What Your Android Phone’s New “Data Safety” Labels Mean


Can you ask an app to delete all the data it has on you?

It used to be that figuring out the exact answer required a decent amount of research, but Google is trying to make the things app makers do with our data a little easier to find.

The company says the Android apps you can download in the Google Play Store have started disclosing how they deal with our data from the kinds they collect to how it’s used, to the reasons it could be shared with third parties. And among other things, these new “data safety” sections require developers to tell people thinking about downloading their app if they can request that their data be deleted.

Thankfully, these kinds of data usage disclosures have become more common over the last few years. Google first announced its plans to push for greater data transparency inside the Play Store in May 2021, well after similar privacy-focused “nutrition labels” started making their way into Apple’s App Store. But even though Big Tech has made progress in unpacking the ways our apps try to understand us, privacy researchers aren’t convinced they’ve done enough so far.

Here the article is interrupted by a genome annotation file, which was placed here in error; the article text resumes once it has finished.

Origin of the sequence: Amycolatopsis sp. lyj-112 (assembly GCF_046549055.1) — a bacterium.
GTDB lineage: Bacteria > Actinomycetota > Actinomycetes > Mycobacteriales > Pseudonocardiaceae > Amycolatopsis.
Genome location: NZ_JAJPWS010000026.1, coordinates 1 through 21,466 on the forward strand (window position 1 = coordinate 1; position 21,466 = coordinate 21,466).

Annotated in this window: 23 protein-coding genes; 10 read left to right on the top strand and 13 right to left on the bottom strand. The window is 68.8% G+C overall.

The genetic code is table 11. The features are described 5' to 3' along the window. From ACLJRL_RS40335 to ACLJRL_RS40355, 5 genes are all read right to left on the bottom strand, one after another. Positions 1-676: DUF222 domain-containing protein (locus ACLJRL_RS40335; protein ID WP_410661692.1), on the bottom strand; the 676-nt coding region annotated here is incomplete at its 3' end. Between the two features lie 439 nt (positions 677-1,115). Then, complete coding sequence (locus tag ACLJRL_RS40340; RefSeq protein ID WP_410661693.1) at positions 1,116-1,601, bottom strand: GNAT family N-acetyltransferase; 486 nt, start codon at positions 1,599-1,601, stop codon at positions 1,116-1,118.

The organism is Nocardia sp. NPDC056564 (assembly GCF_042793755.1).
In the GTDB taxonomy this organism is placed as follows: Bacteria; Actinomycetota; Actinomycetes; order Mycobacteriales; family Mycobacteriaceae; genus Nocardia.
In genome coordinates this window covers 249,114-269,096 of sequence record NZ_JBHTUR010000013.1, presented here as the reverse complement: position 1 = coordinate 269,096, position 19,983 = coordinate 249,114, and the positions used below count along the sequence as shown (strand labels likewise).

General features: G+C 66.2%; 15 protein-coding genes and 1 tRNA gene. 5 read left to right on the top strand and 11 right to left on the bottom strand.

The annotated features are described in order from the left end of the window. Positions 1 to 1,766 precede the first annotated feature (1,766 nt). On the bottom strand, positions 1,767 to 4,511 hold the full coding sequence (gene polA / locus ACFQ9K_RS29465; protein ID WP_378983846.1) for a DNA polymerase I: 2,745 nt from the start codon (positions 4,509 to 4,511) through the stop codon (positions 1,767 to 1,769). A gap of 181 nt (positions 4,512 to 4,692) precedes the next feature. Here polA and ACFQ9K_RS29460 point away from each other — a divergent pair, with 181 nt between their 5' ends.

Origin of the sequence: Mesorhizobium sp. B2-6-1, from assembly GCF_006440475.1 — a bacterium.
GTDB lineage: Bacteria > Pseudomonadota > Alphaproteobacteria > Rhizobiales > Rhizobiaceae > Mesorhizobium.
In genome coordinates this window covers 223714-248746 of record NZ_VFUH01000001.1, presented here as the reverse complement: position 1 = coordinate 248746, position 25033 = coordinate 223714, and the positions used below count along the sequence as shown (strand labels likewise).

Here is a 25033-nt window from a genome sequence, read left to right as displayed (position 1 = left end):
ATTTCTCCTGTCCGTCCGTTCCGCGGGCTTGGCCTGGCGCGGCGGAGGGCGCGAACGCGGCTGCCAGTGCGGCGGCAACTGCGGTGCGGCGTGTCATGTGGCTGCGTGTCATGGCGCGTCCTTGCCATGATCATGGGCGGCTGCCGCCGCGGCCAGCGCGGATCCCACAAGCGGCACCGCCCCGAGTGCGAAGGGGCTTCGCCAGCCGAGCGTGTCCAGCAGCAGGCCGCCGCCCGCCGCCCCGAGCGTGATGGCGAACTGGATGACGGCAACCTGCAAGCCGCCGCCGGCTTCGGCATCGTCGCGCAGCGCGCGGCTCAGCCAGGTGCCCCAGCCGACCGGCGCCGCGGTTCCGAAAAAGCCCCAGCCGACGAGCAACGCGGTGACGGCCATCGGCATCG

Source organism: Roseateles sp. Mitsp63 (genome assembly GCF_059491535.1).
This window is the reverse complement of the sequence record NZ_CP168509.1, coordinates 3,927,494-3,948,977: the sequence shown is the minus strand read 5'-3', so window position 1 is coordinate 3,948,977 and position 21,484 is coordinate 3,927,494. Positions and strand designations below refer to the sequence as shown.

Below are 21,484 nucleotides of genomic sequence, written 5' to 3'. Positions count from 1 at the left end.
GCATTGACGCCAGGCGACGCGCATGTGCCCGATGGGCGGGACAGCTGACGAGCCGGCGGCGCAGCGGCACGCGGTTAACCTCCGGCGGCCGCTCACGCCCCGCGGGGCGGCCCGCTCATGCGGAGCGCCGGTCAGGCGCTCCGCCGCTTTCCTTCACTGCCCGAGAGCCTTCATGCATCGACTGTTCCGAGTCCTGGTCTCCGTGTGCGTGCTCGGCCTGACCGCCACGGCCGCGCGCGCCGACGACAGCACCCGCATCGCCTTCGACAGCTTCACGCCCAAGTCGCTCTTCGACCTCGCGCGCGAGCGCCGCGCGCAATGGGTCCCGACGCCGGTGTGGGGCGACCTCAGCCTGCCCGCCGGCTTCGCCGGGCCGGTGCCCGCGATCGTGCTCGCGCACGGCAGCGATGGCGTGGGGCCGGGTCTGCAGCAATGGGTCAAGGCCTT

“I have been advocating for privacy labels for 20 years,” said Lorrie Cranor, director of the CyLab Security & Privacy Institute at Carnegie Mellon University. “And I had hoped that we could do better.”

It’ll probably be a few weeks before most people start seeing these data safety labels, and longer still before they become impossible to miss. In the meantime, though, here’s what you should know about Google’s Android app data safety disclosures.

Here’s a quick (and non-exhaustive) breakdown of what developers are required to disclose by July 20:

Whether the apps collect any data.

The types of data collected — think your name, email address, location and more — along with the reason they’re needed.

Whether any of that data is shared with third parties.

Whether any of the data that leaves your phone is encrypted in transit.

Whether you can ask for your data to be deleted.

Whether you can opt-out of data collection entirely.

App makers can also tell users whether their software has been independently validated for security or if it complies with Google’s more stringent design policies for families and children, but unlike everything listed above, these are purely optional.



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